688 Franklin Avenue, Crown Heights
“Crown Heights” and “elegance” aren’t often strung together. But the neighborhood is changing. Mayfield, the new bar/restaurant that opened on Franklin Avenue last month, is just one testament to that. There may be fewer luxury housing developments being built here than in other changing neighborhoods, but one thing that has been rapidly multiplying—particularly on the stretch of Franklin Avenue just above Eastern Parkway—is the number of fine-dining establishments.
Opened in the old Franklin Roadhouse space—a former pizza and burger joint that went belly up after its first year—Mayfield has scraped up its remains and taken them to the next level. The interior is elegant while retaining a rustic allure: drop-leaf bar tables, dark wood chairs salvaged from a church in Kentucky, exposed brick walls. A trim of wood panels laid into the bricks in geometric designs somehow fits seamlessly with the frosted glass Art Deco-inspired light fixtures hanging over the bar. But the best bit of décor is the open kitchen, where six cooks in chef’s whites work side by side, like in a sushi bar. Bright and completely exposed, with sparkling-white subway tiles, a raw bar crawling with oysters, and new everything, the kitchen is the focal point of the restaurant, especially for those seated along the spacious bar.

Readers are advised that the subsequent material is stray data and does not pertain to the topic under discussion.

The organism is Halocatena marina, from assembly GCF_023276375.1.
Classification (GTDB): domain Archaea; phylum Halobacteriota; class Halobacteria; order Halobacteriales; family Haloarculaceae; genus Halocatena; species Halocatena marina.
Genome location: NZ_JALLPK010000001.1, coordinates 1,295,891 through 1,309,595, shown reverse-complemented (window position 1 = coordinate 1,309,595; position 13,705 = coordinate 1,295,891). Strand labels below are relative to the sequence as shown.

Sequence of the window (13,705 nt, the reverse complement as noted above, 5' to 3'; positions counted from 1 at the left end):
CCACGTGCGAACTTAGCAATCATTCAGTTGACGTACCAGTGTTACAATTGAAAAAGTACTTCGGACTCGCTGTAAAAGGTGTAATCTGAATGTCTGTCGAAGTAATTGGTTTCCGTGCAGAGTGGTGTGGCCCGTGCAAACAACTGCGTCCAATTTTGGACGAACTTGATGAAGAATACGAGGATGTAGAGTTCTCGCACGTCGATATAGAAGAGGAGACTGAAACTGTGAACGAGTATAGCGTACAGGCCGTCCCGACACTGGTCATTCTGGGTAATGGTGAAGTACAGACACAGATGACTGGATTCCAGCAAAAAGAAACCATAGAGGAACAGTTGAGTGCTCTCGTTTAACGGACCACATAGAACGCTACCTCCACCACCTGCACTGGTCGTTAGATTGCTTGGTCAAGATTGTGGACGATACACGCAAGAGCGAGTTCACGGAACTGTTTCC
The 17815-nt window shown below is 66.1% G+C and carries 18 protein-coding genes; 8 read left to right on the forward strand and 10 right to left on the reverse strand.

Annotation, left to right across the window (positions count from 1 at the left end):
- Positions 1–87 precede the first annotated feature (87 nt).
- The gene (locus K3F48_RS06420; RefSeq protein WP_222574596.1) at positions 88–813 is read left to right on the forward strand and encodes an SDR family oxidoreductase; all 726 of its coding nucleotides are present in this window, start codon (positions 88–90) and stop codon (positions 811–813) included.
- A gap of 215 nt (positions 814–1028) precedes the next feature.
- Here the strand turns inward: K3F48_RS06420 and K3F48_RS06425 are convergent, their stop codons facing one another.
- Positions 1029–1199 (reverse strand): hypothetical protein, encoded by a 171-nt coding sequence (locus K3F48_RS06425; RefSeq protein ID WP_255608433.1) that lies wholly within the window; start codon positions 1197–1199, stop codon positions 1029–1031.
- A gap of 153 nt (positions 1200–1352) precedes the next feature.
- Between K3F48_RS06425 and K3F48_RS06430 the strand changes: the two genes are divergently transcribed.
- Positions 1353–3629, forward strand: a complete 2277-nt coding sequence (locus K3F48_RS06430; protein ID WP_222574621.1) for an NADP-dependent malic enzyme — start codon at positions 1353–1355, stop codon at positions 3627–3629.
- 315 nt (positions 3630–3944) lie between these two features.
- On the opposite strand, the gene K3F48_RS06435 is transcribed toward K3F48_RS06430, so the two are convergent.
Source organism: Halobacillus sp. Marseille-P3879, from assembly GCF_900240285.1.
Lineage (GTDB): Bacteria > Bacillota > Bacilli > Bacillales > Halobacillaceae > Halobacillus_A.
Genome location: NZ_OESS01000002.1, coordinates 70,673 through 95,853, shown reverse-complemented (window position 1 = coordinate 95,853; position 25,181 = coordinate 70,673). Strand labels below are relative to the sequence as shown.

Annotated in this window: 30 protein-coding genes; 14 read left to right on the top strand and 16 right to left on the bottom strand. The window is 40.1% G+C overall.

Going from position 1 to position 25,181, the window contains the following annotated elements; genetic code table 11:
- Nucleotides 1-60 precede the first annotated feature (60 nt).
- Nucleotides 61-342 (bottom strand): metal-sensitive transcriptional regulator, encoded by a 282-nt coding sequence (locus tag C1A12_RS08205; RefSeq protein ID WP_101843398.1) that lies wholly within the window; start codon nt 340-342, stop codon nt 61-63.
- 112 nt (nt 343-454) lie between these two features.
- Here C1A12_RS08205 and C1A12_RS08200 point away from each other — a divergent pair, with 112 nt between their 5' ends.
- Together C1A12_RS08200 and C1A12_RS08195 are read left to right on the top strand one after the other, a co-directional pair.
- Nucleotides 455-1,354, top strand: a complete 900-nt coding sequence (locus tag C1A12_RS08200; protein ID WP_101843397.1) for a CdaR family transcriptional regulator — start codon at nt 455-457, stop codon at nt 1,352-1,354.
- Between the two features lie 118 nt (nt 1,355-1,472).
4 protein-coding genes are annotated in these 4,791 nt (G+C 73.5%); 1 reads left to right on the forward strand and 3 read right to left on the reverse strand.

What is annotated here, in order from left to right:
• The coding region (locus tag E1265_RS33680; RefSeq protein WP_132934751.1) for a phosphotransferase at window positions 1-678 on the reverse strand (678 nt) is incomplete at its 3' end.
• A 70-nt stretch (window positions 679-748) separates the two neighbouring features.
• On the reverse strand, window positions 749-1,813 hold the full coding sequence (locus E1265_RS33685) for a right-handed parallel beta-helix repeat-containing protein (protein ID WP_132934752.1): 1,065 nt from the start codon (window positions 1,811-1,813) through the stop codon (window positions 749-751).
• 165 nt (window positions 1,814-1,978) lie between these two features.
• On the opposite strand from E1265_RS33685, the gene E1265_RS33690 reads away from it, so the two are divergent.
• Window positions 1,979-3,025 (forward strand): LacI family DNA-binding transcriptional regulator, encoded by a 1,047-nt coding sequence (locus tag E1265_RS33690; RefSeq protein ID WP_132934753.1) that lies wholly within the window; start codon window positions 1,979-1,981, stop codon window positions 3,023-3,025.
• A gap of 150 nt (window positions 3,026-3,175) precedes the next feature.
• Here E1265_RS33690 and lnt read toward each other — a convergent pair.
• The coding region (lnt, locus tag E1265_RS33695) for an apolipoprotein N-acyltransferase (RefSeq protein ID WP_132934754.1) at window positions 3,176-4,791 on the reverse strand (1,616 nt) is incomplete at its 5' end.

Under chef-owner Lev Gewirtzman, Mayfield boasts clever juxtapositions in its food and drink menus. The sharing plates offer New American (pub) food, with a thick burger or Cuban sandwich, which come with fries or a minimally dressed green salad; fried snacks like oysters in a basket; buttermilk-fried quail; and a papardelle with a luscious veal-breast ragu. The drinks are just as unexpected—and stylishly executed. The New York Old Fashioned has a touch of cognac with rye and a sugar cube. Signature cocktails include the Better and Better, a concoction of Mezcal, Jamaican rum, Velvet Falernum and lemon with almost no hint of sweetness; it’s strong and smooth enough to make you breathless. While the draft-beer selection is limited, the bottle selection includes offerings from lesser-known craft breweries around the country. Lastly, the respectably sized wine list, which includes several options under $10 a glass, was solid and eagerly sampled out by the friendly staff: Oregon Pinot Gris, Argentinian Malbec, Spanish Bombal, Cotes du Rhone, and a fizzy Lambrusco, perfect with the burger.
The bar exudes a pleasant, neighborhood-pub atmosphere; from the stereos, classic rock alternated with 70s soul (it’s named after Curtis Mayfield) on the nights I visited. Several lone patrons and parties of two looked as if they were already settled into their weeknight routines, chatting about sports and headlines. Mayfield serves many functions: cozy sports bar, craft-beer bar, date-night restaurant, people-watching spot. And it serves them all well.